European Geriatric Medicine

, Volume 9, Issue 3, pp 311–320 | Cite as

Associations between dietary protein and vitamin intake and the physical functioning of older adults with sarcopenia

  • Weixia Yang
  • Qifeng Gui
  • Lufang Chen
  • Keying Xu
  • Zherong Xu
Research Paper



To investigate associations between dietary protein and vitamin intake and physical function status in older adults with sarcopenia.


Data of 707 participants with sarcopenia aged > 60 years from the National Health and Nutrition Examination Survey (NHANES) 1999–2004 were analyzed. Body composition, body mass index (BMI), physical function status, demographics, dietary intake (protein and vitamins A, C, E), lifestyle factors and comorbidities were measured, stratified by gender.


Dietary levels of carbohydrate, fat and vitamin E differed significantly between genders (P < 0.05). Physical function limitations (48.5 vs. 36%; P < 0.001), basic activities of daily living (ADL) limitations (37 vs. 24.4%; P < 0.001), and instrumental ADL limitations (25.6 vs. 17.8%) were higher in women than in men. Multivariate logistic regression analysis revealed that, in males, intake of optimal amounts of vitamin C (Q3: ≥ 60.71 mg/day) was associated with basic ADL limitations. In females, protein intake of more than 1.11 g/kg/day was associated with both basic and instrumental ADL limitations.


Only dietary or supplemental intake of vitamin C and E, but not protein, was associated with physical functioning in older males with sarcopenia. In contrast, only intake of higher amounts of protein, but not vitamins, was associated with physical functioning in older females with sarcopenia.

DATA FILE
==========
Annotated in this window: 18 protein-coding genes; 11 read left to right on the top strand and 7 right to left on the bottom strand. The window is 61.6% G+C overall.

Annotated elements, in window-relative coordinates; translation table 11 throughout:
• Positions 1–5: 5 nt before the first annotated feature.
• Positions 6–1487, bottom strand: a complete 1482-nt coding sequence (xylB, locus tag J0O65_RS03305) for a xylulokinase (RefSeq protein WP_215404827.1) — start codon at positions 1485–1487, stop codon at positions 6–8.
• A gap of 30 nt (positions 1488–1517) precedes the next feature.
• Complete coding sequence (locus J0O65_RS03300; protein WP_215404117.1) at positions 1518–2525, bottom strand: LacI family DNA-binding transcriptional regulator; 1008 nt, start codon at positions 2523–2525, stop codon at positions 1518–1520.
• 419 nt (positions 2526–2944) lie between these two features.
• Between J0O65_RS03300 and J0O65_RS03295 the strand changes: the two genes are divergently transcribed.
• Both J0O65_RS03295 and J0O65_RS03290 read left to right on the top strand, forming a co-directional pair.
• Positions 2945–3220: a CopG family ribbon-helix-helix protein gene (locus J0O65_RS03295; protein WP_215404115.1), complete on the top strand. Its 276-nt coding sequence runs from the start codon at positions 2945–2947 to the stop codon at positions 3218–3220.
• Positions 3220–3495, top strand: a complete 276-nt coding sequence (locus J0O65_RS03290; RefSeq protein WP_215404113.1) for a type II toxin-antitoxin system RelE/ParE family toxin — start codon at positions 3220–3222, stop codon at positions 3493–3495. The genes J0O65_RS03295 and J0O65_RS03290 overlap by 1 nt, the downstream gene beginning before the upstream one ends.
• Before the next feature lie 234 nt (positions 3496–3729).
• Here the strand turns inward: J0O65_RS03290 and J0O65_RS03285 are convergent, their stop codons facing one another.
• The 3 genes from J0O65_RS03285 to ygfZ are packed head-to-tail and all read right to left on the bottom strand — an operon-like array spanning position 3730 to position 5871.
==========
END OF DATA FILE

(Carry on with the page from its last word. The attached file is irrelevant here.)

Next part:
Activities of daily living National Health and Nutrition Examination Survey (NHANES) Physical function Protein Sarcopenia Vitamins 



This study was supported by the Zhejiang medical and health science project (2015KYB157), the Zhejiang science and technology project (2013C33122) and Major project of zhejiang science and technology.

Compliance with ethical standards

Conflict of interest

The authors declare that they have no conflicts of interest.

Ethical approval

Since all NHANES data are deidentified, data analysis does not require Internal Review Board (IRB) approval or signed informed consent by the study subjects.

Research involving human participants and/or animals

This article does not contain any studies with human participants or animals performed by any of the authors.

Informed consent

Not applicable due to the use of deidentified data in the NHANES database.


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Copyright information

© European Geriatric Medicine Society 2018

Authors and Affiliations

  • Weixia Yang
    • 1
  • Qifeng Gui
    • 1
  • Lufang Chen
    • 1
  • Keying Xu
    • 1
  • Zherong Xu
    • 1
  1. 1.Department of Geriatrics, First Affiliated Hospital, School of MedicineZhejiang UniversityHangzhouChina

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